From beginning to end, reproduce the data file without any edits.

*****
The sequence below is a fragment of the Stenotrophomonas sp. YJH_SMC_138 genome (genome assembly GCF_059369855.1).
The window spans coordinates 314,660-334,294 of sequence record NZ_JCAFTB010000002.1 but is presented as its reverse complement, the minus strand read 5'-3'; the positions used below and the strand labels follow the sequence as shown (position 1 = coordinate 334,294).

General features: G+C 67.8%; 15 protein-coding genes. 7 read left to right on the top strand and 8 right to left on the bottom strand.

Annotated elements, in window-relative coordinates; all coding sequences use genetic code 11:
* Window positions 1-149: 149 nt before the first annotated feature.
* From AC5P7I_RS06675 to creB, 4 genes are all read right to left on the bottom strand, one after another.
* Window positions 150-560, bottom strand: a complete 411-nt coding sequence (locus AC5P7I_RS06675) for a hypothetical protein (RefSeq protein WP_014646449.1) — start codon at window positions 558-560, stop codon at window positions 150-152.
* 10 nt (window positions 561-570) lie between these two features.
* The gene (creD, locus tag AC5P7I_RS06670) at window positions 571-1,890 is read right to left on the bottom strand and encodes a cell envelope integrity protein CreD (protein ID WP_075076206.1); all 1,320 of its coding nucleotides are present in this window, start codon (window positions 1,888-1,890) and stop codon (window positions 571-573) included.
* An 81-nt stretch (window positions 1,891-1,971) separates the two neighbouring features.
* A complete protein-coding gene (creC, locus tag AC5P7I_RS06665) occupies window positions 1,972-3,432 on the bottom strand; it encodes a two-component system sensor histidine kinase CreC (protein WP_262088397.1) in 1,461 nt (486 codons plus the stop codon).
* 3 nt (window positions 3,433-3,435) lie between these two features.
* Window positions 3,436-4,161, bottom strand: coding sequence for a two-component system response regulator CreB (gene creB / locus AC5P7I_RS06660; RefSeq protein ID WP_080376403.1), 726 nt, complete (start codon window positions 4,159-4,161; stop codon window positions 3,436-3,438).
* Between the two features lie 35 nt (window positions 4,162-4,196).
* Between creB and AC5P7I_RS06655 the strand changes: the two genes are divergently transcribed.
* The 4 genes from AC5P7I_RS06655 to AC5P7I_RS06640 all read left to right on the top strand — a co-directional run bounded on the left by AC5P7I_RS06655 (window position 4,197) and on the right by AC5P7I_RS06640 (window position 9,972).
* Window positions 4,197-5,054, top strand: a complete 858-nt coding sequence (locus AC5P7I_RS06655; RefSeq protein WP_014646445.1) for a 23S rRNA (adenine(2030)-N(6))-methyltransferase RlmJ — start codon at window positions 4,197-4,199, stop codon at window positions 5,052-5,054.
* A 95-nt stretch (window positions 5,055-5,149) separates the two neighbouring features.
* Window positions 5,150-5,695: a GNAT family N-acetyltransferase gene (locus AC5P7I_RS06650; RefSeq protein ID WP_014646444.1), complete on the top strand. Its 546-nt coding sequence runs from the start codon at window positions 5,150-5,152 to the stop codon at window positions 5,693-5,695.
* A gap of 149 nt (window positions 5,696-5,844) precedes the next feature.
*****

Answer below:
The sequence below is a fragment of the Stenotrophomonas sp. YJH_SMC_138 genome (genome assembly GCF_059369855.1).
The window spans coordinates 314,660-334,294 of sequence record NZ_JCAFTB010000002.1 but is presented as its reverse complement, the minus strand read 5'-3'; the positions used below and the strand labels follow the sequence as shown (position 1 = coordinate 334,294).

General features: G+C 67.8%; 15 protein-coding genes. 7 read left to right on the top strand and 8 right to left on the bottom strand.

Annotated elements, in window-relative coordinates; all coding sequences use genetic code 11:
* Window positions 1-149: 149 nt before the first annotated feature.
* From AC5P7I_RS06675 to creB, 4 genes are all read right to left on the bottom strand, one after another.
* Window positions 150-560, bottom strand: a complete 411-nt coding sequence (locus AC5P7I_RS06675) for a hypothetical protein (RefSeq protein WP_014646449.1) — start codon at window positions 558-560, stop codon at window positions 150-152.
* 10 nt (window positions 561-570) lie between these two features.
* The gene (creD, locus tag AC5P7I_RS06670) at window positions 571-1,890 is read right to left on the bottom strand and encodes a cell envelope integrity protein CreD (protein ID WP_075076206.1); all 1,320 of its coding nucleotides are present in this window, start codon (window positions 1,888-1,890) and stop codon (window positions 571-573) included.
* An 81-nt stretch (window positions 1,891-1,971) separates the two neighbouring features.
* A complete protein-coding gene (creC, locus tag AC5P7I_RS06665) occupies window positions 1,972-3,432 on the bottom strand; it encodes a two-component system sensor histidine kinase CreC (protein WP_262088397.1) in 1,461 nt (486 codons plus the stop codon).
* 3 nt (window positions 3,433-3,435) lie between these two features.
* Window positions 3,436-4,161, bottom strand: coding sequence for a two-component system response regulator CreB (gene creB / locus AC5P7I_RS06660; RefSeq protein ID WP_080376403.1), 726 nt, complete (start codon window positions 4,159-4,161; stop codon window positions 3,436-3,438).
* Between the two features lie 35 nt (window positions 4,162-4,196).
* Between creB and AC5P7I_RS06655 the strand changes: the two genes are divergently transcribed.
* The 4 genes from AC5P7I_RS06655 to AC5P7I_RS06640 all read left to right on the top strand — a co-directional run bounded on the left by AC5P7I_RS06655 (window position 4,197) and on the right by AC5P7I_RS06640 (window position 9,972).
* Window positions 4,197-5,054, top strand: a complete 858-nt coding sequence (locus AC5P7I_RS06655; RefSeq protein WP_014646445.1) for a 23S rRNA (adenine(2030)-N(6))-methyltransferase RlmJ — start codon at window positions 4,197-4,199, stop codon at window positions 5,052-5,054.
* A 95-nt stretch (window positions 5,055-5,149) separates the two neighbouring features.
* Window positions 5,150-5,695: a GNAT family N-acetyltransferase gene (locus AC5P7I_RS06650; RefSeq protein ID WP_014646444.1), complete on the top strand. Its 546-nt coding sequence runs from the start codon at window positions 5,150-5,152 to the stop codon at window positions 5,693-5,695.
* A gap of 149 nt (window positions 5,696-5,844) precedes the next feature.